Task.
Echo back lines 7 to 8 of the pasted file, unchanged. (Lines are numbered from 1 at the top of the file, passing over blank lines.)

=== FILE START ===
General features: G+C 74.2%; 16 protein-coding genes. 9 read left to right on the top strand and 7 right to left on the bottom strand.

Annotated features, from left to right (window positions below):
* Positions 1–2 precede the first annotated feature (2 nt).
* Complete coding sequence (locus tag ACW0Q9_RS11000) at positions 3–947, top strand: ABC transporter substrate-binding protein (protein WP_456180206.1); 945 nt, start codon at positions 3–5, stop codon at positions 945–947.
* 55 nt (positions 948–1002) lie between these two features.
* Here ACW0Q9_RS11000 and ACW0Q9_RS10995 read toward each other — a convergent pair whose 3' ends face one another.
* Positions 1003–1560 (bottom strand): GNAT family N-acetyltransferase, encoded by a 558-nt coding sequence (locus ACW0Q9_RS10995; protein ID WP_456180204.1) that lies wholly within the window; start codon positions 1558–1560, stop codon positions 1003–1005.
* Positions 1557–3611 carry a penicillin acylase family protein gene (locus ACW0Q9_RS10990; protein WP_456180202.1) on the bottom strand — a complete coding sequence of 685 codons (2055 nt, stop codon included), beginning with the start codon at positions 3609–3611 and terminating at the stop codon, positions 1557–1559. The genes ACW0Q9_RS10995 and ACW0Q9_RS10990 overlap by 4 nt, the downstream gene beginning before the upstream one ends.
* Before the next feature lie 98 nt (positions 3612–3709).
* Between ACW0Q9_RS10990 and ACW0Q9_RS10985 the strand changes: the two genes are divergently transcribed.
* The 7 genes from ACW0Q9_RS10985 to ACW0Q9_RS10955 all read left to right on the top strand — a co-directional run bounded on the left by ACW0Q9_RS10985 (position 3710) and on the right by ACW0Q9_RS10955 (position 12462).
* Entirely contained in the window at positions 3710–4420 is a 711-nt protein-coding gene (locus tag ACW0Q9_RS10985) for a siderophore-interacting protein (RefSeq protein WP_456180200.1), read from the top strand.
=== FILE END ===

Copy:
* Positions 1003–1560 (bottom strand): GNAT family N-acetyltransferase, encoded by a 558-nt coding sequence (locus ACW0Q9_RS10995; protein ID WP_456180204.1) that lies wholly within the window; start codon positions 1558–1560, stop codon positions 1003–1005.
* Positions 1557–3611 carry a penicillin acylase family protein gene (locus ACW0Q9_RS10990; protein WP_456180202.1) on the bottom strand — a complete coding sequence of 685 codons (2055 nt, stop codon included), beginning with the start codon at positions 3609–3611 and terminating at the stop codon, positions 1557–1559. The genes ACW0Q9_RS10995 and ACW0Q9_RS10990 overlap by 4 nt, the downstream gene beginning before the upstream one ends.